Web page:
03 Nov Daylight Savings: Exactly What Are We Saving?
Neither falling back nor springing ahead counts as exercise and what’s worse, all this toggling between times can impact your health and your weight.
Unless you live in Arizona or Hawaii, this weekend Americans turn our clocks back to standard time. Here in Washington (the state), lawmakers have voted to keep our clocks set at Daylight Savings Time. I am a HUGE fan of getting rid of the bi-annual switch between times, but not so keen on keeping the clock on Daylight Savings Time.
We are wired to respond to environmental cues, including light and dark.
You’ve probably heard of the term “circadian rhythm.” It’s not a new style of dance, rather it’s the 24 hour cycle of physiologic processes expressed in pretty much all living beings from cyanobacteria to plants to human beings. So that the significance of this isn’t lost, here’s what I mean by “physiologic processes”:
- Brain wave activity
- Hormone production
- Cell regeneration
- Wake and sleep cycles
Hormones Rule the World
There’s a small glad in the brain called the pineal gland that is the commander of circadian rhythms. Though the pineal gland isn’t completely understood, we do know it produces melatonin. You may be aware that melatonin is important for sleep regulation and adequate, restful sleep is associated with weight management.
Greater exposure to sunlight is associated with a release of the feel-good hormone serotonin. Serotonin is the precursor of melatonin. Connecting the dots, it looks like this:
Morning sunlight means more serotonin, which supports calm, happy mood during the day.
More serotonin translates to more raw material to make melatonin, which translates to better quality sleep at night and the host of health benefits that come with getting enough sleep.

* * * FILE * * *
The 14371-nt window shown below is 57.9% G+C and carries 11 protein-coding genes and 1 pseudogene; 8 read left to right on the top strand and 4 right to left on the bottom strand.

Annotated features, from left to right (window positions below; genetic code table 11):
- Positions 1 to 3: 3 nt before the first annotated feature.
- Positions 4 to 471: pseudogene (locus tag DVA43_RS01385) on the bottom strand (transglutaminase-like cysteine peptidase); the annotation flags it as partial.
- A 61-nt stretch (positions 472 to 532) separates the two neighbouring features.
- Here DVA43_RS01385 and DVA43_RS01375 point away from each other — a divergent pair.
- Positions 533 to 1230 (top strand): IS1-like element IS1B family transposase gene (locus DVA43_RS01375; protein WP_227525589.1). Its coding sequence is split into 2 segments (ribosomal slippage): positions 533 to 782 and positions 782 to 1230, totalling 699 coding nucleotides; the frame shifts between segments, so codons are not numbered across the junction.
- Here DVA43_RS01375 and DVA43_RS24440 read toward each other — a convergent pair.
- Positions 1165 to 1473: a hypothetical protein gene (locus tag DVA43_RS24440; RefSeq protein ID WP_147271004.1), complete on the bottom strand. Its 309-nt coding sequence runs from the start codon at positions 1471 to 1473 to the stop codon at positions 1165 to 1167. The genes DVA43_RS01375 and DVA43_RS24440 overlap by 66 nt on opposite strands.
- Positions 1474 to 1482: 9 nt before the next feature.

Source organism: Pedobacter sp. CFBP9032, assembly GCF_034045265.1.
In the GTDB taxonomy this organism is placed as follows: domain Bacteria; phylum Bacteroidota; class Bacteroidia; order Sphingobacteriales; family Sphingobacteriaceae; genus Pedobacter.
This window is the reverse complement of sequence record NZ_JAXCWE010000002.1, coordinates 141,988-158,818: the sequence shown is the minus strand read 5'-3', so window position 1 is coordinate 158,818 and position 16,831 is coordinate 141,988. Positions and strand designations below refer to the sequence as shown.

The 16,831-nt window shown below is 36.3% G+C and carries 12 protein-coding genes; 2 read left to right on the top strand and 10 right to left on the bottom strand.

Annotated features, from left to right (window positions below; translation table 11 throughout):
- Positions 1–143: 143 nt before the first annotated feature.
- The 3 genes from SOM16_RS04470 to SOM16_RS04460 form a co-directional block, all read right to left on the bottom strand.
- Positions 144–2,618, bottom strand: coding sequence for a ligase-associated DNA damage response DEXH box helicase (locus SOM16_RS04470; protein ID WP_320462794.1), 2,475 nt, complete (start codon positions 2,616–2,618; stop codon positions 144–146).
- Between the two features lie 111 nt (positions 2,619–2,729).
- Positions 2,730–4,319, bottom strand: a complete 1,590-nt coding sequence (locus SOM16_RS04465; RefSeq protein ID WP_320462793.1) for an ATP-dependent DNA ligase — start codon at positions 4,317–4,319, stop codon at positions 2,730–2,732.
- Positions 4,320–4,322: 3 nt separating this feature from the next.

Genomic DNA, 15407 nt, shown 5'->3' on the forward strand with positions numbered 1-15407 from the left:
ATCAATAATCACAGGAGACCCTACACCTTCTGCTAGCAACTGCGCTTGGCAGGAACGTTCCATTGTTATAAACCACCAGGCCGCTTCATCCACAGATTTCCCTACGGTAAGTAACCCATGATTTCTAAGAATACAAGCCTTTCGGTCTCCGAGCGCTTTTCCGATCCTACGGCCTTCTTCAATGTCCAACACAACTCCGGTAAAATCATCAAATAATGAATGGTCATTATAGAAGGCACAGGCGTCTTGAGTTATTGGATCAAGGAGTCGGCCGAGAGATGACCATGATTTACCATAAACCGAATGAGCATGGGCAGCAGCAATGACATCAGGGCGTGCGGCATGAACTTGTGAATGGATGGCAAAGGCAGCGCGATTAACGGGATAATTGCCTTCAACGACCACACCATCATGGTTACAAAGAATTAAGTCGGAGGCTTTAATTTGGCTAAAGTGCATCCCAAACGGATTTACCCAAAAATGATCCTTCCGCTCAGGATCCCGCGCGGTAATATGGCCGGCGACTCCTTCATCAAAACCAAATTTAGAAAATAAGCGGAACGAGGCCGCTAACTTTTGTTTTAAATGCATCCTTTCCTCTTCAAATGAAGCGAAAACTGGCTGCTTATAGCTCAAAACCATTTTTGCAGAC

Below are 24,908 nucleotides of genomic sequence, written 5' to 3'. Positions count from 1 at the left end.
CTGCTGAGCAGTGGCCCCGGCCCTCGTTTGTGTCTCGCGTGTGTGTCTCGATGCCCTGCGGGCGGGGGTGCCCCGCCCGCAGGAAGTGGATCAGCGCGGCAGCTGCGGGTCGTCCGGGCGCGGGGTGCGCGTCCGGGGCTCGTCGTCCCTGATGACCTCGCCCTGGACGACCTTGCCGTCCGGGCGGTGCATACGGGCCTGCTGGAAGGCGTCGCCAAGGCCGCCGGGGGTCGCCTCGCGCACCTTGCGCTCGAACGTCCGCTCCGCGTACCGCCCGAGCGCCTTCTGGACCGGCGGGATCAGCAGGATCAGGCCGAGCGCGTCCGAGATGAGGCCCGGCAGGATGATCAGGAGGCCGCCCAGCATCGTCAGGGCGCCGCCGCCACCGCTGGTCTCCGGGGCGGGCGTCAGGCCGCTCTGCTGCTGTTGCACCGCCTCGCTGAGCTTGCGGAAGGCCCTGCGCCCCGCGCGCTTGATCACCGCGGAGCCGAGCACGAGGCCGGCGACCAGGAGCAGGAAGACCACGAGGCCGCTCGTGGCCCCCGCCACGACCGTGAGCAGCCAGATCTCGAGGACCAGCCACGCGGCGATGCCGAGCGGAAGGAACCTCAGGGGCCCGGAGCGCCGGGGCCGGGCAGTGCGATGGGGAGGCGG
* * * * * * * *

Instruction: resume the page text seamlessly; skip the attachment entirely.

Morning light signals the brain that it’s time to stop melatonin production and increases cortisol production. Cortisol has been getting some bad press lately because of its role as a stress hormone. It’s true that a constant flow of cortisol leads to poor health outcomes, including abdominal weight gain. But cortisol plays an important role in our circadian rhythms. Cortisol is supposed to spike in the morning, giving you a boost of energy to start the day. It then tapers off, which is necessary to fall asleep at night, when melatonin should be back on the rise.
The Short Story
Morning light signals melatonin (sleepy hormone) to turn off and cortisol (go get ’em hormone) to turn on. When the sun goes down, melatonin rises and cortisol should be at its low point, inducing sleep.
When we play this Daylight Savings Time game, we push sunlight hours to the evening. We don’t gain any hours, we just rob ourselves of the morning sunlight that drives important hormonal pathways.
Not only does this impact our health (including weight and mood), it impacts our performance at work, at school, and behind the wheel of a car.
So, let’s get rid of the time change, but make sure we lock it in at Standard Time in the best interest of public health and well-being.